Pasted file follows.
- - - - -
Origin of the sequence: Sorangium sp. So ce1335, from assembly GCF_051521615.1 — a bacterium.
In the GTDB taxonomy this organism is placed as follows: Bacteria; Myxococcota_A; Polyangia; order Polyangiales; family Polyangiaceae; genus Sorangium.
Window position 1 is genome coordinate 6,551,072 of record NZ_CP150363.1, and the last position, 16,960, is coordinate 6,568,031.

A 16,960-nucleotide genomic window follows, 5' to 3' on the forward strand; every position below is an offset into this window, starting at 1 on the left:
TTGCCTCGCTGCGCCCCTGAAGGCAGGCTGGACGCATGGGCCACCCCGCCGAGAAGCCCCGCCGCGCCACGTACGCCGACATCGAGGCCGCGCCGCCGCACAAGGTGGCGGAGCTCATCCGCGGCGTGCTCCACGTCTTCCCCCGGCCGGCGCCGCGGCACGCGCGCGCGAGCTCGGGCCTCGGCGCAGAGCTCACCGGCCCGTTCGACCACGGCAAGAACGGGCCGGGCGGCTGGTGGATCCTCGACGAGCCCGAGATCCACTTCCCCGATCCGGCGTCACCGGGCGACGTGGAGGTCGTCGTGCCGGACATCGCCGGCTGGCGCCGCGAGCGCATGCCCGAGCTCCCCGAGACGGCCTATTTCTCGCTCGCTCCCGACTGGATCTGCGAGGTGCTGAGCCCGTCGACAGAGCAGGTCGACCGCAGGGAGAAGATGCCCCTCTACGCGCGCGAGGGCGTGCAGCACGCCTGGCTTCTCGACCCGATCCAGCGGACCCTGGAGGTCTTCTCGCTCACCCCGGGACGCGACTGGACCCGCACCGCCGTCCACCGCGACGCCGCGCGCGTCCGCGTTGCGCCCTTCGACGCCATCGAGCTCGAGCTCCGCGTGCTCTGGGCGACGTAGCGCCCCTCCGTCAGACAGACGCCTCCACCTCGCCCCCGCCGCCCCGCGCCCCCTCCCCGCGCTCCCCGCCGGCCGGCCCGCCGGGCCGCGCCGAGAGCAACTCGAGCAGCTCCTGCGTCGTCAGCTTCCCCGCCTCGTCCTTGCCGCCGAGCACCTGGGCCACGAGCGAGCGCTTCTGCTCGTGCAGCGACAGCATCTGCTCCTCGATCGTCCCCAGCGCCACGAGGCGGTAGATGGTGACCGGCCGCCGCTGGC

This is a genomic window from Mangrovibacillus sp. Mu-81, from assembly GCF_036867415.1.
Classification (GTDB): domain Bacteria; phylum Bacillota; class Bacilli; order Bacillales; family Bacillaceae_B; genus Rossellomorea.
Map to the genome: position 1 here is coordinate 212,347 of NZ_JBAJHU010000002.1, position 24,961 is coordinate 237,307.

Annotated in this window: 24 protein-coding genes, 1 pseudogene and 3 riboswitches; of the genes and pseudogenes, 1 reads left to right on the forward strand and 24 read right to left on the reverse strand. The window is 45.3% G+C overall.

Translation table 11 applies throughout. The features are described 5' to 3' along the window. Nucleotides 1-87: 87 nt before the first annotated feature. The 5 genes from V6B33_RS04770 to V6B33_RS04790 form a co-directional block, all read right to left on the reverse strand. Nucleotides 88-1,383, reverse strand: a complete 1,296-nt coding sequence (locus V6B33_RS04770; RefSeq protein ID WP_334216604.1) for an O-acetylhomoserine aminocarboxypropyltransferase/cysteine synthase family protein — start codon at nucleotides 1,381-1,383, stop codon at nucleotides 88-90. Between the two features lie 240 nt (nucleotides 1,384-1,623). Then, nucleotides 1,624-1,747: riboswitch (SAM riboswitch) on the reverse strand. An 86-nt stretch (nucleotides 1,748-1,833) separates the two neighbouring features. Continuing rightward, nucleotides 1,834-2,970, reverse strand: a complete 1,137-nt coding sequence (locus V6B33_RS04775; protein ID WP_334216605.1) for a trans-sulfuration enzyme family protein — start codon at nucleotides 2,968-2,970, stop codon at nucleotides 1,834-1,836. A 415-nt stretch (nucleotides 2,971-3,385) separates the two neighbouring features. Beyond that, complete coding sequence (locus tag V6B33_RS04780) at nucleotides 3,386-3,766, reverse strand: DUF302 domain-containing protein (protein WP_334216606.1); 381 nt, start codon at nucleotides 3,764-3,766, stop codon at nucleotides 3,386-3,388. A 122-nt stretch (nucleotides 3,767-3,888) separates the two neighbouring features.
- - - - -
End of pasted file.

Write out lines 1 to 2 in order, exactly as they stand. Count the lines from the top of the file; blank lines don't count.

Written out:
Origin of the sequence: Sorangium sp. So ce1335, from assembly GCF_051521615.1 — a bacterium.
In the GTDB taxonomy this organism is placed as follows: Bacteria; Myxococcota_A; Polyangia; order Polyangiales; family Polyangiaceae; genus Sorangium.